Oct 19, 2014

Whole-wheat Chakli / Murukku

It’s Diwali season again, the Festival of Lights! People are all busy cleaning up their homes, buying pretty new clothes and lots of fire-crackers and diyas. Many even draw beautiful Rangoli in front of their homes surrounded by lamps of light (diya). It’s a fun festival, colorful, bright and noisy with all the fire-crackers bursting away….and that’s just how we like to celebrate Diwali.
Oh! and the best part…of course the goodies. So many lovely sweets and snacks are prepared and shared and the preparation starts from few weeks before the big day. Some prefer to just buy the snacks, others prepare them at home themselves…either way it’s a lot of fun.

I have celebrated Diwali in our own small ways after our marriage. I still remember our first Diwali when we were just newly married and living in Chennai. Wanting it to be extra special, I made Besan Laddo, Chakli and Gujiya (karanji), all for the first time, and apart from the chakli getting semi-burnt, the rest all came out fine!!  We decorated the house with lots of light and along with my sis-in-law and bro-in-law (who were also newly married), we burst lots of crackers and had a lot of fun. My sis-in-law’s name is also Manju.
Manju chechi (as I call her) had called us to her home for dinner and she made some amazing Dal kachori, Veg Biriyani, raita and Gulab jamuns that evening and it was just splendid. I remember all this just like it happened yesterday…Nostalgia is a weird thing! :-)

After that our next Diwali’s have all been here at Minneapolis and it has been fun every year. We usually go to the temple and burst crackers there and then have a grand potluck dinner at our friend’s place followed by more bursting of crackers. It’s a festival we eagerly wait for each year. We have been lucky to have friend’s whom we can proudly call next to family and we don’t miss a chance to celebrate any festival.

Last year I made some Ring Murukku and Chakli along with some fusion sweets like Gajar Halwa and turned some of it into Carrot Halwa filled Chocolates and Spiced Mango burfi
I will share the ring murukku recipe soon as well. Apparently it has taken my lazy bones a whole year to share this with you :) I’m yet to decide what to make this year…Lol!

I love crunchy snacks and chakli (murukku) is my favorite of them all. My mom’s elder sister, my velliammachi, used to make the most awesome chakli’s I’ve ever eaten. Infact these don’t come quite close to how she used to make them, but for my first try it came out very decent I should say and they are made with whole wheat flour. 
Well apart from the frying in oil, you can say it’s a bit healthy :-P 

Whole-wheat Chakli / Whole-wheat Murukku
Makes : approx 12-20 chakli depending on size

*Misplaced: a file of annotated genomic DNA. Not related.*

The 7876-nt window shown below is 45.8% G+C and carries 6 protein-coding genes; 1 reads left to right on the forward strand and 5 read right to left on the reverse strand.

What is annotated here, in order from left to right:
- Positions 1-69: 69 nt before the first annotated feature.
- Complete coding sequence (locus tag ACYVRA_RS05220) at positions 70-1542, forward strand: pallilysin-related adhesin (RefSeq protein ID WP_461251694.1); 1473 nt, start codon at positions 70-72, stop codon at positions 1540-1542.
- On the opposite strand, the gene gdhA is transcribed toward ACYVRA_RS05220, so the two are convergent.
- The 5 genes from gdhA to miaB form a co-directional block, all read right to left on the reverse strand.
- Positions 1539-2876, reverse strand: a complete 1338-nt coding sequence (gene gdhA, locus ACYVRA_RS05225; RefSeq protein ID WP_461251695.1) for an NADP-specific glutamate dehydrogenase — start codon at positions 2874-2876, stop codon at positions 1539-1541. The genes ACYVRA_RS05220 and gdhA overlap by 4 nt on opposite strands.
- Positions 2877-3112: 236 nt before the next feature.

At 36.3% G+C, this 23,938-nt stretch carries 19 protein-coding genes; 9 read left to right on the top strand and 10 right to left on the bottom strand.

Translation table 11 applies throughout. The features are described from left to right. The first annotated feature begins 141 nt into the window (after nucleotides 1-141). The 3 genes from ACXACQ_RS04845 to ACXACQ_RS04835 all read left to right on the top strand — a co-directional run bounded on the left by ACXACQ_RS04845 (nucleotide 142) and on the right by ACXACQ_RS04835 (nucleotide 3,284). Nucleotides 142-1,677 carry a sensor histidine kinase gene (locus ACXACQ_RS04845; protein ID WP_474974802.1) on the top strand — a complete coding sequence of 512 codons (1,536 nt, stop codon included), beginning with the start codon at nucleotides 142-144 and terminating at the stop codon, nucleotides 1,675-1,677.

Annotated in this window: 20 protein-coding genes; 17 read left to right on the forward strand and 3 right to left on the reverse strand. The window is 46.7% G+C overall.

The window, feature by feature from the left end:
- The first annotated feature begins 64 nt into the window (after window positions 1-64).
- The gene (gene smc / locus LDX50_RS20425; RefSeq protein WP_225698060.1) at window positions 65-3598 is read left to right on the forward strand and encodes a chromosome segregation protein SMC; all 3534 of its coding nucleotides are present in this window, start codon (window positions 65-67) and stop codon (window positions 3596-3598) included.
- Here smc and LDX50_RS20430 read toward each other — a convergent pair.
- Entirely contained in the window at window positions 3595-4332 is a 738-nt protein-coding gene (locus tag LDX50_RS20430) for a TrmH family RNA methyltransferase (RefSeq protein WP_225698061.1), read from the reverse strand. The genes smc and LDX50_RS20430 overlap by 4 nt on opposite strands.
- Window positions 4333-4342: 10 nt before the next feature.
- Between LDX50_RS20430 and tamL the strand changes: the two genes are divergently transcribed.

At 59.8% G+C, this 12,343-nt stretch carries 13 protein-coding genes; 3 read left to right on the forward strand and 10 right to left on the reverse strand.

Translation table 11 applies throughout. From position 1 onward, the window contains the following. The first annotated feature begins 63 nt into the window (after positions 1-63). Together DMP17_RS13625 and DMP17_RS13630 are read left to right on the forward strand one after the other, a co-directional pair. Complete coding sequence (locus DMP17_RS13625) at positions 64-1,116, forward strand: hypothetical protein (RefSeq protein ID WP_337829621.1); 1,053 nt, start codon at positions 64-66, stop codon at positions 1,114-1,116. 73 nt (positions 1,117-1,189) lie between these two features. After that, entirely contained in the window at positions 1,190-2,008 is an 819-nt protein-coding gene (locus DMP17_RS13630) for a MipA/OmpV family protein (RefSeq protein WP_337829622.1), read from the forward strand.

You'll Need
1 cup Wheat flour             
¾ tsp Red chilli powder               
1 ½ tsp Jeera/ ajwain               
1/8 tsp  Asafoetida         
1 tsp hot oil
Salt - as needed
Room temp water - as needed to form the dough
Oil - For deep frying

1.  Place the atta powder in a clean white muslin cloth and tie it up like a pouch. Using a steamer or idli vessel , steam cook atta. Cover and Steam cook for 15 mins to 20 mins.

2.  Untie and when it is warm enough to handle, break it roughly and sieve it into another bowl and break any bigger pieces with hands.

3.  Heat oil in kadai, meanwhile you prepare the dough. Add red chilli powder, asafoetida, salt and jeera and a tsp of hot oil and Make dough with water. It should be a stiff yet smooth and non sticky dough. 

I used the star shaped hole plate to make these chakli.

4. Press the dough using the pressing gun and form into a concentric circle shape or coil shape. I pressed in onto my silicon mat (you can use an oiled plate or wax paper to shape the dough onto)

5. Make sure the oil is hot enough and Using a spatula transfer each chakli into the hot oil and deep fry both sides until crisp and golden brown. 
Drain over a paper towel and store in an air-tight container.

1.  Never let oil fume at any point, regulate the heat now and then
2.  Make sure water doesn't enter the wheat powder while steaming and once steamed the whole-wheat flour (atta) should look dry and devoid of moisture.

Recipe Source: Rak's Kitchen

Have a fun and safe Diwali!



  1. The chaklis look fantastic... the kids love this but never made them at home... got to try...

  2. Never tried making at home. They look delicious!!! I liked the idea of using wheat flour for this.

  3. whole wheat murukku have turned out beautiful dear..bookmarked to try sometime,Manju :)

  4. why do we have to steam the flour....Cant we jus mix up with water directly and make chaklis ? never heard of steaming the flour, which is why a bit curious....want to try out...

    1. Niru, steaming the flour apprently gets rid of any excess moisture and air in the flour, once you steam, the flour will become hard (almost like a biscuit), which you can easy break down with hands. This will result in a non-soggy and crunchy murukku. That's my experience basically. Try it out and let me know how it turns out.

  5. They look so yummy... Wishing you a happy diwali!


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